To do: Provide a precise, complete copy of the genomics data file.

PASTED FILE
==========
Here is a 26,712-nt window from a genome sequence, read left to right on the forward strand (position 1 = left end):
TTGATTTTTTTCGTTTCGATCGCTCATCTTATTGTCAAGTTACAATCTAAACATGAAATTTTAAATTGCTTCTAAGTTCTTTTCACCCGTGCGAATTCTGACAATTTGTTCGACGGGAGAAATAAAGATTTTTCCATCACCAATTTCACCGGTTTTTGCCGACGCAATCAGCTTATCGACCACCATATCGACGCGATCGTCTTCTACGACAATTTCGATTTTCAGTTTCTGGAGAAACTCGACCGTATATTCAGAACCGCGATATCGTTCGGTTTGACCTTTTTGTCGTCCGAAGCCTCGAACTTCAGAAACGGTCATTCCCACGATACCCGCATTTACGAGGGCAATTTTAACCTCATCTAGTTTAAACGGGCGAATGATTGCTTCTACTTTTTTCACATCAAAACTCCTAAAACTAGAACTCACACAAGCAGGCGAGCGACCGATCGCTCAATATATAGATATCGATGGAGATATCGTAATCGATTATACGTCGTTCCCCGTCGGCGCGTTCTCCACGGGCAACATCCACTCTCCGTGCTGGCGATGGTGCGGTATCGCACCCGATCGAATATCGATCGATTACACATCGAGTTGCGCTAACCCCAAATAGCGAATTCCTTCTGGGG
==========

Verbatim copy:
Here is a 26,712-nt window from a genome sequence, read left to right on the forward strand (position 1 = left end):
TTGATTTTTTTCGTTTCGATCGCTCATCTTATTGTCAAGTTACAATCTAAACATGAAATTTTAAATTGCTTCTAAGTTCTTTTCACCCGTGCGAATTCTGACAATTTGTTCGACGGGAGAAATAAAGATTTTTCCATCACCAATTTCACCGGTTTTTGCCGACGCAATCAGCTTATCGACCACCATATCGACGCGATCGTCTTCTACGACAATTTCGATTTTCAGTTTCTGGAGAAACTCGACCGTATATTCAGAACCGCGATATCGTTCGGTTTGACCTTTTTGTCGTCCGAAGCCTCGAACTTCAGAAACGGTCATTCCCACGATACCCGCATTTACGAGGGCAATTTTAACCTCATCTAGTTTAAACGGGCGAATGATTGCTTCTACTTTTTTCACATCAAAACTCCTAAAACTAGAACTCACACAAGCAGGCGAGCGACCGATCGCTCAATATATAGATATCGATGGAGATATCGTAATCGATTATACGTCGTTCCCCGTCGGCGCGTTCTCCACGGGCAACATCCACTCTCCGTGCTGGCGATGGTGCGGTATCGCACCCGATCGAATATCGATCGATTACACATCGAGTTGCGCTAACCCCAAATAGCGAATTCCTTCTGGGG